Over 200 million eggs were recalled this weekend—all thanks to a nasty Salmonella bug that’s already sickened at least 22 people.
On Friday, the Food and Drug Administration announced a voluntary recall on behalf of Rose Acre Farms, based in Seymour, Indiana. The recall concerns eggs produced by one of the company’s farms in North Carolina that were then distributed to stores and restaurants in nine states: Colorado, Florida, New Jersey, New York, North Carolina, Pennsylvania, South Carolina, Virginia, and West Virginia. The FDA, along with the CDC, had traced several outbreaks of Salmonella Braenderup that were spotted last month in several states on the East Coast to eggs produced by the farm.
“The FDA is advising consumers not to eat recalled eggs produced by Rose Acre Farms’ Hyde County farm,” the FDA said in its warning. “These eggs are sold under multiple brand names, including Coburn Farms, Country Daybreak, Food Lion, Glenview, Great Value, Nelms, and Sunshine Farms.”
A full list of the recalled products, which were packed sometime between January 11 and April 12, can be seen here.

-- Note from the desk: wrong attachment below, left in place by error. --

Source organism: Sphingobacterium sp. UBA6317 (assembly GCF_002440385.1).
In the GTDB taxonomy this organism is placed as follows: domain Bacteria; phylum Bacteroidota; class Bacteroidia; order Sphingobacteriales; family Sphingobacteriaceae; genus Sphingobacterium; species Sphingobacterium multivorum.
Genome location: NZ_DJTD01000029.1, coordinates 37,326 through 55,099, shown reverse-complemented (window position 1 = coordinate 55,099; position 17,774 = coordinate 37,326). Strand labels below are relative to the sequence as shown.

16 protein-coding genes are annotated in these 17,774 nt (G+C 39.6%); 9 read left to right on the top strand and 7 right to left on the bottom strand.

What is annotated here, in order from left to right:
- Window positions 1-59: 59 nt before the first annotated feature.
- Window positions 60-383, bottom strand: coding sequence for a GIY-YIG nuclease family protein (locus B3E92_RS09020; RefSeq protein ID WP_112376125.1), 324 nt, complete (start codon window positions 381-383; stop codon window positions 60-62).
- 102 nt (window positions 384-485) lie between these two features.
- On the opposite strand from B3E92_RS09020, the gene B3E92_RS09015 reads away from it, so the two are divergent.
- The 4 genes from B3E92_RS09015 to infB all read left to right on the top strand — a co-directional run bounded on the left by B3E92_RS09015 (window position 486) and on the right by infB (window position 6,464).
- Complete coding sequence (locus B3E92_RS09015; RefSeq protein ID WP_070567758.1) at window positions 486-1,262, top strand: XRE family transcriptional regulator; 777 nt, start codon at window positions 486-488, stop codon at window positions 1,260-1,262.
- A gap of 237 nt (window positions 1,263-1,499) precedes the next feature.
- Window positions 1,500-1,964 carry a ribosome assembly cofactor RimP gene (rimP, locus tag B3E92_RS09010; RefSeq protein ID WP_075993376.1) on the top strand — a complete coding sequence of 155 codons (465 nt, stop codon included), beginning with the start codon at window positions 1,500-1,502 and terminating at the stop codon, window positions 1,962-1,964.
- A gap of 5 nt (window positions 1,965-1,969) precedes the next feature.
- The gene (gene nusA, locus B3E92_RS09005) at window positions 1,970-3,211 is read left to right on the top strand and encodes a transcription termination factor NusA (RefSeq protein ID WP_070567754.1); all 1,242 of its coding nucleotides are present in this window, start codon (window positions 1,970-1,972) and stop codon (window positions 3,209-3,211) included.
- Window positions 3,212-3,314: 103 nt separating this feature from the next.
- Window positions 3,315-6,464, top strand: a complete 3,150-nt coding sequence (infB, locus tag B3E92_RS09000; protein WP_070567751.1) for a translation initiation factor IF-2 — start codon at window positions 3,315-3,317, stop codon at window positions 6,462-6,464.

Salmonella Braenderup is a relatively rare culprit of foodborne disease, but like most Salmonella germs, it’s no picnic. It often causes diarrhea, fever, and abdominal cramps that last four to seven days, and these symptoms arise 12 to 72 hours after infection. Most people do recover without any help, but especially young or older people, as well as those immunocompromised, are more likely to suffer a serious infection that can require hospitalization. It’s estimated that at least 400 people die from a Salmonella infection in the US every year.
People are advised to see their doctor if they suspect they’ve eaten the recalled eggs, or if they have diarrhea that lasts more than 3 days, becomes bloody, or comes with a high fever, uncontrollable vomiting, and an inability to pee.
The egg recall comes on the heels of another ongoing foodborne outbreak of Escherichia coli traced to chopped romaine lettuce, which as of Friday has sickened at least 35 people across Idaho, Pennsylvania, New Jersey, Washington, Missouri, Illinois, Michigan, Ohio, New York, Virginia, and Connecticut.
The CDC originally linked the outbreak to lettuce produced in the Yuma, Arizona region without naming any brands, distributors, or suppliers, but several companies have since issued recalls. A New Jersey woman who alleges she suffered kidney damage as a result of her infection is also set to file a lawsuit against Panera Bread today, where several cases are thought to have occurred.
Regardless of the brand name, customers are being advised to avoid eating any chopped romaine lettuce from Yuma, Arizona, or to simply not eat any lettuce products if they’re unsure about the type or origin.